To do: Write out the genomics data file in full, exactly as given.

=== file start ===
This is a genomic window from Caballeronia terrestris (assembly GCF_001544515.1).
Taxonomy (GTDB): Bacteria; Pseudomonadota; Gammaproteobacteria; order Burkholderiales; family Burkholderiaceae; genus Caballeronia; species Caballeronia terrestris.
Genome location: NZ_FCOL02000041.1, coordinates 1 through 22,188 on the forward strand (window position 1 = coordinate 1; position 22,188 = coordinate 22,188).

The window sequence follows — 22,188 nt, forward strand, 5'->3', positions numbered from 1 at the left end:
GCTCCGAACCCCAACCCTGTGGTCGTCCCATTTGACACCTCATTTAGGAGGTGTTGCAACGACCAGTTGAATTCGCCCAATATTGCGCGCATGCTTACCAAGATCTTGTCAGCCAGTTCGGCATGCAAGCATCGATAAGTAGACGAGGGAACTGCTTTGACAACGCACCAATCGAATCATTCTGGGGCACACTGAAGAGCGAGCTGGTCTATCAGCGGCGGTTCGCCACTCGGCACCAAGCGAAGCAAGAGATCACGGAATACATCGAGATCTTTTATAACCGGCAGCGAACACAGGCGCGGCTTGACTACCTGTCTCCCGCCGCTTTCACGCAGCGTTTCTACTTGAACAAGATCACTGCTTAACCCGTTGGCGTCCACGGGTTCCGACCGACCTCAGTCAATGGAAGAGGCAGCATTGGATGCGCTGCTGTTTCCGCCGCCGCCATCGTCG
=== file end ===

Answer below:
This is a genomic window from Caballeronia terrestris (assembly GCF_001544515.1).
Taxonomy (GTDB): Bacteria; Pseudomonadota; Gammaproteobacteria; order Burkholderiales; family Burkholderiaceae; genus Caballeronia; species Caballeronia terrestris.
Genome location: NZ_FCOL02000041.1, coordinates 1 through 22,188 on the forward strand (window position 1 = coordinate 1; position 22,188 = coordinate 22,188).

The window sequence follows — 22,188 nt, forward strand, 5'->3', positions numbered from 1 at the left end:
GCTCCGAACCCCAACCCTGTGGTCGTCCCATTTGACACCTCATTTAGGAGGTGTTGCAACGACCAGTTGAATTCGCCCAATATTGCGCGCATGCTTACCAAGATCTTGTCAGCCAGTTCGGCATGCAAGCATCGATAAGTAGACGAGGGAACTGCTTTGACAACGCACCAATCGAATCATTCTGGGGCACACTGAAGAGCGAGCTGGTCTATCAGCGGCGGTTCGCCACTCGGCACCAAGCGAAGCAAGAGATCACGGAATACATCGAGATCTTTTATAACCGGCAGCGAACACAGGCGCGGCTTGACTACCTGTCTCCCGCCGCTTTCACGCAGCGTTTCTACTTGAACAAGATCACTGCTTAACCCGTTGGCGTCCACGGGTTCCGACCGACCTCAGTCAATGGAAGAGGCAGCATTGGATGCGCTGCTGTTTCCGCCGCCGCCATCGTCG